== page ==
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Vax Pass App is Sharing User Facial Recognition Data With Police


The National Health Service (NHS) has admitted that it is sharing facial recognition with police from the NHS app, which is now being used as the UK’s vaccine passport.

An estimated 16 million people have installed the NHS app, which can be used to book GP doctor visits as well as “NHS Covid Pass” proof of vaccination status in order to travel, and even as a domestic vaccine pass if businesses or events require it.

While it is possible to use separate means of identification to verify the app, the software uses facial recognition as the standard developed by the company iProov, which according to a report in The Guardian, is linked to Conservative Party donors.

The app records a video and then sends it to iProov to compare the user’s face against government ID photos in order to prove they are indeed who they say they are. The smartphone app also records information such as date of birth, postcode, phone number, and either a photo of a passport or driving licence.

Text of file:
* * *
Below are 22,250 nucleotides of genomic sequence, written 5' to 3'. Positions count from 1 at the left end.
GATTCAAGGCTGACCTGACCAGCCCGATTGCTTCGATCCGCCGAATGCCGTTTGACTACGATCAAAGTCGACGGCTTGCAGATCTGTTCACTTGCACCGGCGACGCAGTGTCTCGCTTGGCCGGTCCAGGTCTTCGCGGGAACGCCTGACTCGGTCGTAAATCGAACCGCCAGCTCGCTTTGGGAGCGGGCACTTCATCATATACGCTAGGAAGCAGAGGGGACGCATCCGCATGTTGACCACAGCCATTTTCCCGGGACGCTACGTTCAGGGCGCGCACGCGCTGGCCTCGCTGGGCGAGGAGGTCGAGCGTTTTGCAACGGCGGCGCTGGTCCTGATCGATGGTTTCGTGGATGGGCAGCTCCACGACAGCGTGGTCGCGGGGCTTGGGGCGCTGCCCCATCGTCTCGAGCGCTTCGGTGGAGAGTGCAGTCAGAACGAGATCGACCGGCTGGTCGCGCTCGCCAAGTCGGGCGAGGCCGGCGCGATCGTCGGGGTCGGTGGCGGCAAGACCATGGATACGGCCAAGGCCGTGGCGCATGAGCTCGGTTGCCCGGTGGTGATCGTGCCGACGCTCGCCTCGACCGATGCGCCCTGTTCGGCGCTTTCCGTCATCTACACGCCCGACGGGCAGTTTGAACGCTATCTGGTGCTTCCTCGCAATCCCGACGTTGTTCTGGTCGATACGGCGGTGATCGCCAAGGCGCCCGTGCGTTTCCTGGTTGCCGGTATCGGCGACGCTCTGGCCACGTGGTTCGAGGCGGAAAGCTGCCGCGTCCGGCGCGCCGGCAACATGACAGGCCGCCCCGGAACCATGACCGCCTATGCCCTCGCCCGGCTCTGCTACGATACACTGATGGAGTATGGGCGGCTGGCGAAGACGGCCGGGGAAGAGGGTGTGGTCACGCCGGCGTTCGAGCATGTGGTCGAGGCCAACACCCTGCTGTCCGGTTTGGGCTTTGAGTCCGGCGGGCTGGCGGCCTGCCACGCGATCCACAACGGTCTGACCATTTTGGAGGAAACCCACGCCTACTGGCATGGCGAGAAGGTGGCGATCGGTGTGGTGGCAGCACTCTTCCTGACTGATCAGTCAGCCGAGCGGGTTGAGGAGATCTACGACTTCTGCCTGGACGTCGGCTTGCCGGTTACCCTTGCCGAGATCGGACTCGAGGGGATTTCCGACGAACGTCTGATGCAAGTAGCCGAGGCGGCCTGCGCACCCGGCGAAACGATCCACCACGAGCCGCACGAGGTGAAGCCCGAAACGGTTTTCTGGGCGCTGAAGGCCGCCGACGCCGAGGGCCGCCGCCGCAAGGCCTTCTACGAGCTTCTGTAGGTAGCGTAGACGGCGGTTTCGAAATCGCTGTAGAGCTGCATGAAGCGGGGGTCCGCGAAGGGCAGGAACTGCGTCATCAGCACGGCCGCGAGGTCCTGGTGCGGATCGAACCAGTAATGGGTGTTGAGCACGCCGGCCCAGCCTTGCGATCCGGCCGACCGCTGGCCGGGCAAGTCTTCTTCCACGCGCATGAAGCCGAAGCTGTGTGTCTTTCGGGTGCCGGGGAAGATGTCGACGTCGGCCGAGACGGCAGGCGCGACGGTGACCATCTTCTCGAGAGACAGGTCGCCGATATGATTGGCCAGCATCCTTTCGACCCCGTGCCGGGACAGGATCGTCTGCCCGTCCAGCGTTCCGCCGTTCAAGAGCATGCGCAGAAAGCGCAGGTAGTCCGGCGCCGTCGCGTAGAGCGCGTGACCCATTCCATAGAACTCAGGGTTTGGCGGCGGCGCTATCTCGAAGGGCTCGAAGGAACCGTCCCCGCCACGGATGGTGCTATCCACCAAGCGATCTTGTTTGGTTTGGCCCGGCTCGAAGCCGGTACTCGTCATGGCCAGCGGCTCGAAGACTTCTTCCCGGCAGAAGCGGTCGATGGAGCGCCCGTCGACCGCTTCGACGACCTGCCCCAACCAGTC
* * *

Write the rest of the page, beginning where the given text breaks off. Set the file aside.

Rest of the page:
The National Health Service and iProov have claimed that the data collected is anonymised and put under strict privacy protocols, however, an NHS spokesman admitted to the paper that facial recognition and other data is shared with law enforcement agencies, with the caveat that a special panel reviewed such decisions.

An expert in surveillance law warned that domestic and foreign spying agencies will likely try to obtain such data, saying: “If GCHQ acquired it and it was of use, the likely position is that they would share that with the [US] National Security Agency.”

It is the case that the United Kingdom and United States are bound together in an intelligence sharing alliance — alongside Canada, Australia, and New Zealand — where all intelligence is freely distributed between the partners without restriction, making the cross-border flow of these facial recognition videos basically inevitable once they reached the hands of the security services.

The NHS claimed that the data collected is “not stored for longer than is necessary under the contract,” however, iProov does not disclose how long it stores data.

The company is reportedly linked with major Tory Party donors through its connections with the private equity firm JRJ, which has a seat on the board of iProov.

Two out of the three partners of JRJ, Roger Nagioff and former Lehman Brothers executive Jeremy Isaacs have collectively donated over £1 million to the Conservative Party. However, it is not believed that JRJ had any involvement in the 2019 contract for the NHS app.